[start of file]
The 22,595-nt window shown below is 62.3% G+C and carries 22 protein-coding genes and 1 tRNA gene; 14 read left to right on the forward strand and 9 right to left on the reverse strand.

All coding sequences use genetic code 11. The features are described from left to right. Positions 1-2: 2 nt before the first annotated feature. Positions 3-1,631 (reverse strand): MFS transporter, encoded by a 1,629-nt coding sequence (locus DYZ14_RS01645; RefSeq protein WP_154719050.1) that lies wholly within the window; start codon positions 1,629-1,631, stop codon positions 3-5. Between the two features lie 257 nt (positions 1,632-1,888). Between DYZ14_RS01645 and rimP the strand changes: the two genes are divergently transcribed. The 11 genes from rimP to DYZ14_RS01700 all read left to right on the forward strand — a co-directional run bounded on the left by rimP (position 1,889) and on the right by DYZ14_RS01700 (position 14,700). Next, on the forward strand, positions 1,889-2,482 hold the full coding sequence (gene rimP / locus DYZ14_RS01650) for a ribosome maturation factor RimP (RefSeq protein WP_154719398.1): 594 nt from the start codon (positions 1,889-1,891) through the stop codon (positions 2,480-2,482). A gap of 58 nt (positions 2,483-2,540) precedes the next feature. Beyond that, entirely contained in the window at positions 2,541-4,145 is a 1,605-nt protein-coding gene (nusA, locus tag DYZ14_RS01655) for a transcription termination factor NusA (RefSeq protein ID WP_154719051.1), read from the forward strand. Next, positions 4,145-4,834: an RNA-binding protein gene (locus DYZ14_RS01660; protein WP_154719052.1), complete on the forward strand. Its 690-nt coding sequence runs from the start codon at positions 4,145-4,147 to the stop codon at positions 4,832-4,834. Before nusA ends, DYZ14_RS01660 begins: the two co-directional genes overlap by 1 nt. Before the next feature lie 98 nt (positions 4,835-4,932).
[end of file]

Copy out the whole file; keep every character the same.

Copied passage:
The 22,595-nt window shown below is 62.3% G+C and carries 22 protein-coding genes and 1 tRNA gene; 14 read left to right on the forward strand and 9 right to left on the reverse strand.

All coding sequences use genetic code 11. The features are described from left to right. Positions 1-2: 2 nt before the first annotated feature. Positions 3-1,631 (reverse strand): MFS transporter, encoded by a 1,629-nt coding sequence (locus DYZ14_RS01645; RefSeq protein WP_154719050.1) that lies wholly within the window; start codon positions 1,629-1,631, stop codon positions 3-5. Between the two features lie 257 nt (positions 1,632-1,888). Between DYZ14_RS01645 and rimP the strand changes: the two genes are divergently transcribed. The 11 genes from rimP to DYZ14_RS01700 all read left to right on the forward strand — a co-directional run bounded on the left by rimP (position 1,889) and on the right by DYZ14_RS01700 (position 14,700). Next, on the forward strand, positions 1,889-2,482 hold the full coding sequence (gene rimP / locus DYZ14_RS01650) for a ribosome maturation factor RimP (RefSeq protein WP_154719398.1): 594 nt from the start codon (positions 1,889-1,891) through the stop codon (positions 2,480-2,482). A gap of 58 nt (positions 2,483-2,540) precedes the next feature. Beyond that, entirely contained in the window at positions 2,541-4,145 is a 1,605-nt protein-coding gene (nusA, locus tag DYZ14_RS01655) for a transcription termination factor NusA (RefSeq protein ID WP_154719051.1), read from the forward strand. Next, positions 4,145-4,834: an RNA-binding protein gene (locus DYZ14_RS01660; protein WP_154719052.1), complete on the forward strand. Its 690-nt coding sequence runs from the start codon at positions 4,145-4,147 to the stop codon at positions 4,832-4,834. Before nusA ends, DYZ14_RS01660 begins: the two co-directional genes overlap by 1 nt. Before the next feature lie 98 nt (positions 4,835-4,932).